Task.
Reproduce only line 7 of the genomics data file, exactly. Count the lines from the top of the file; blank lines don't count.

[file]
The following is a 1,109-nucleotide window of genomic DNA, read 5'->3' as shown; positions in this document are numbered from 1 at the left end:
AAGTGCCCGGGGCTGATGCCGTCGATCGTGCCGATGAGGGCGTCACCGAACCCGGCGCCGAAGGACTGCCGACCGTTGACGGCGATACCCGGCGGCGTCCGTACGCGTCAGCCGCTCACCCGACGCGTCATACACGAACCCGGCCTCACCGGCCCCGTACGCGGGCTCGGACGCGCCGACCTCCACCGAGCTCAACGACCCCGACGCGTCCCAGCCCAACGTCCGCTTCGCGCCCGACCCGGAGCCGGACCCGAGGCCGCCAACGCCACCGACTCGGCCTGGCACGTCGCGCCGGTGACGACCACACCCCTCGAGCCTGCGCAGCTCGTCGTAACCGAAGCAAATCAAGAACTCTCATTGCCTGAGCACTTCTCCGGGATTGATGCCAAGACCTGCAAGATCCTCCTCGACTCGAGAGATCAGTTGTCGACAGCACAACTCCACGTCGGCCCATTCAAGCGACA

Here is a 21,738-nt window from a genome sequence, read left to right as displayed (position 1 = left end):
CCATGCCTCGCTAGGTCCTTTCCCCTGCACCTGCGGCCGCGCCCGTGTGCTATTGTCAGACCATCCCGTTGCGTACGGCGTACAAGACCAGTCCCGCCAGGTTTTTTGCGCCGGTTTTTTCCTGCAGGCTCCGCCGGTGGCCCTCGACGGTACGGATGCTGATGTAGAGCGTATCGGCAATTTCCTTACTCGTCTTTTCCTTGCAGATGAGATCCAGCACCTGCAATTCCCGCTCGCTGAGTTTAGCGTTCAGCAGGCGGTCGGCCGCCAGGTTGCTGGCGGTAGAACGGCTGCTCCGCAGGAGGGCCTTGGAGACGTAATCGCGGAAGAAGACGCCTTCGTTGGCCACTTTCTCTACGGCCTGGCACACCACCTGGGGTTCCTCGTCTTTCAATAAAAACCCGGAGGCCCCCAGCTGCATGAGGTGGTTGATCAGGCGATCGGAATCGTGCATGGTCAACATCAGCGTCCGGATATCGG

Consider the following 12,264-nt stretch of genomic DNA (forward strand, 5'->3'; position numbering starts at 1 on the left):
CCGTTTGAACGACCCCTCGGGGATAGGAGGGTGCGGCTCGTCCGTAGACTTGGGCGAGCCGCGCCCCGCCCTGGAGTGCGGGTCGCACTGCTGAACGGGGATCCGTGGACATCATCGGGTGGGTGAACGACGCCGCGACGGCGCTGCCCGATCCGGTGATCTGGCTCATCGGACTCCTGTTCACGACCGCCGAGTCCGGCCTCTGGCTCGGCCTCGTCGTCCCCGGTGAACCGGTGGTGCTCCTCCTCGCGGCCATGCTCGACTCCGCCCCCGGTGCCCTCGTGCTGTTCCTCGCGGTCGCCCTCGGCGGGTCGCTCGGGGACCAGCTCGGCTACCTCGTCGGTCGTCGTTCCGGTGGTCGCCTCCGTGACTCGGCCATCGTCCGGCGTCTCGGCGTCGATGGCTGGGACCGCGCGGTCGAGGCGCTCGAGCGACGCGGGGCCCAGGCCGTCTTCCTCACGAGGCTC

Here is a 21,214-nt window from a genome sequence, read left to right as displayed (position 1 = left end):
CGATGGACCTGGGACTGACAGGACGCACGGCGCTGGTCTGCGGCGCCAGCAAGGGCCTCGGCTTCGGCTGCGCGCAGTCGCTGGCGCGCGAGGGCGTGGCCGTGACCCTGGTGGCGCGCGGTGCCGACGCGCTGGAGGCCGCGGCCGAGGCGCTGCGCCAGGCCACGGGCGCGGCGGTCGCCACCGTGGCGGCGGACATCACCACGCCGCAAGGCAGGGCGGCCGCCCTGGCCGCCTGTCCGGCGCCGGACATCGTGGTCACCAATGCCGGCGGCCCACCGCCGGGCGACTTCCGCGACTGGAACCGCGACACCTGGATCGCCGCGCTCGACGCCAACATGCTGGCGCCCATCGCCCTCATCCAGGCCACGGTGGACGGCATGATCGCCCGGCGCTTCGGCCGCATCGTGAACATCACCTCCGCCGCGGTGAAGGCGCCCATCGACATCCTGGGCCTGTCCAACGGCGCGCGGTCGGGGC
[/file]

Here is a 21,214-nt window from a genome sequence, read left to right as displayed (position 1 = left end):